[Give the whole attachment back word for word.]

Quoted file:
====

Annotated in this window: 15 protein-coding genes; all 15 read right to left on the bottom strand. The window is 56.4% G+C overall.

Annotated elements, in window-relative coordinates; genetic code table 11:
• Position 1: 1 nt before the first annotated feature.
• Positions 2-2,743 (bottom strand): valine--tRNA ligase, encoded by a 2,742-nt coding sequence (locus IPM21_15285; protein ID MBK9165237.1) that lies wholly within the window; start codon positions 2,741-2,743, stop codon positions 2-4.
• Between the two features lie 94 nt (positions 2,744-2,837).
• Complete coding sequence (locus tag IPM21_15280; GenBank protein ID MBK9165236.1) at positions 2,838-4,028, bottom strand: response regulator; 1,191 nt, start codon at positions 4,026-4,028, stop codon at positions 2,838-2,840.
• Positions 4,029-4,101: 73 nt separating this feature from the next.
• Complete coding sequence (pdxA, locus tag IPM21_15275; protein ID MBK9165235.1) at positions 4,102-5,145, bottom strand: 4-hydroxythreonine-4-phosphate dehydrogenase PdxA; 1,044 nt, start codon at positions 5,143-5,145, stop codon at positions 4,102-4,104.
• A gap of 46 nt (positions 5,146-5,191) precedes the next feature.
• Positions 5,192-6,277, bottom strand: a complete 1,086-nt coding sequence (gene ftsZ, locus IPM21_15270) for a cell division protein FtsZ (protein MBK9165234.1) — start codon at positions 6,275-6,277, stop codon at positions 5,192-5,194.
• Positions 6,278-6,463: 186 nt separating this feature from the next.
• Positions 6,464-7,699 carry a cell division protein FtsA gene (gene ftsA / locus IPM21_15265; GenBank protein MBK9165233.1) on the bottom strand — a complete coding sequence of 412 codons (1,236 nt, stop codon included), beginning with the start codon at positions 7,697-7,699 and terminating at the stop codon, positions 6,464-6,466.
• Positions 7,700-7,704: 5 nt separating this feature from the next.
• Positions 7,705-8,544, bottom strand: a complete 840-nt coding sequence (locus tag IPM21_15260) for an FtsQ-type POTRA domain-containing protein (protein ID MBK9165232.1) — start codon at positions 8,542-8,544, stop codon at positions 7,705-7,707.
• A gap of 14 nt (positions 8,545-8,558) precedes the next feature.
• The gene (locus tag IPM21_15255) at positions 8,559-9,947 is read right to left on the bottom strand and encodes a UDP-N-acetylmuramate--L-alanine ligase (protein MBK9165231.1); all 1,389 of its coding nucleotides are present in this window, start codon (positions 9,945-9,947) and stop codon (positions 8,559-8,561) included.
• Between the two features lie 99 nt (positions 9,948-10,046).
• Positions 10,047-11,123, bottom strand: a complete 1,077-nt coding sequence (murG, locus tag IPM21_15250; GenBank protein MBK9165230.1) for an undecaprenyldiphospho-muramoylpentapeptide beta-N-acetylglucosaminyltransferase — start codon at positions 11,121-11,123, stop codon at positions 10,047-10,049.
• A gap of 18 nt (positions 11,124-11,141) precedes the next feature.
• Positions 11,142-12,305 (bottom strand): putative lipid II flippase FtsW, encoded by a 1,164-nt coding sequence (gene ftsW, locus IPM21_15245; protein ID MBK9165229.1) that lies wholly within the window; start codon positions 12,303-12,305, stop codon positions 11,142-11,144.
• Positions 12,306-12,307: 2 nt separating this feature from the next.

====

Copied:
Annotated in this window: 15 protein-coding genes; all 15 read right to left on the bottom strand. The window is 56.4% G+C overall.

Annotated elements, in window-relative coordinates; genetic code table 11:
• Position 1: 1 nt before the first annotated feature.
• Positions 2-2,743 (bottom strand): valine--tRNA ligase, encoded by a 2,742-nt coding sequence (locus IPM21_15285; protein ID MBK9165237.1) that lies wholly within the window; start codon positions 2,741-2,743, stop codon positions 2-4.
• Between the two features lie 94 nt (positions 2,744-2,837).
• Complete coding sequence (locus tag IPM21_15280; GenBank protein ID MBK9165236.1) at positions 2,838-4,028, bottom strand: response regulator; 1,191 nt, start codon at positions 4,026-4,028, stop codon at positions 2,838-2,840.
• Positions 4,029-4,101: 73 nt separating this feature from the next.
• Complete coding sequence (pdxA, locus tag IPM21_15275; protein ID MBK9165235.1) at positions 4,102-5,145, bottom strand: 4-hydroxythreonine-4-phosphate dehydrogenase PdxA; 1,044 nt, start codon at positions 5,143-5,145, stop codon at positions 4,102-4,104.
• A gap of 46 nt (positions 5,146-5,191) precedes the next feature.
• Positions 5,192-6,277, bottom strand: a complete 1,086-nt coding sequence (gene ftsZ, locus IPM21_15270) for a cell division protein FtsZ (protein MBK9165234.1) — start codon at positions 6,275-6,277, stop codon at positions 5,192-5,194.
• Positions 6,278-6,463: 186 nt separating this feature from the next.
• Positions 6,464-7,699 carry a cell division protein FtsA gene (gene ftsA / locus IPM21_15265; GenBank protein MBK9165233.1) on the bottom strand — a complete coding sequence of 412 codons (1,236 nt, stop codon included), beginning with the start codon at positions 7,697-7,699 and terminating at the stop codon, positions 6,464-6,466.
• Positions 7,700-7,704: 5 nt separating this feature from the next.
• Positions 7,705-8,544, bottom strand: a complete 840-nt coding sequence (locus tag IPM21_15260) for an FtsQ-type POTRA domain-containing protein (protein ID MBK9165232.1) — start codon at positions 8,542-8,544, stop codon at positions 7,705-7,707.
• A gap of 14 nt (positions 8,545-8,558) precedes the next feature.
• The gene (locus tag IPM21_15255) at positions 8,559-9,947 is read right to left on the bottom strand and encodes a UDP-N-acetylmuramate--L-alanine ligase (protein MBK9165231.1); all 1,389 of its coding nucleotides are present in this window, start codon (positions 9,945-9,947) and stop codon (positions 8,559-8,561) included.
• Between the two features lie 99 nt (positions 9,948-10,046).
• Positions 10,047-11,123, bottom strand: a complete 1,077-nt coding sequence (murG, locus tag IPM21_15250; GenBank protein MBK9165230.1) for an undecaprenyldiphospho-muramoylpentapeptide beta-N-acetylglucosaminyltransferase — start codon at positions 11,121-11,123, stop codon at positions 10,047-10,049.
• A gap of 18 nt (positions 11,124-11,141) precedes the next feature.
• Positions 11,142-12,305 (bottom strand): putative lipid II flippase FtsW, encoded by a 1,164-nt coding sequence (gene ftsW, locus IPM21_15245; protein ID MBK9165229.1) that lies wholly within the window; start codon positions 12,303-12,305, stop codon positions 11,142-11,144.
• Positions 12,306-12,307: 2 nt separating this feature from the next.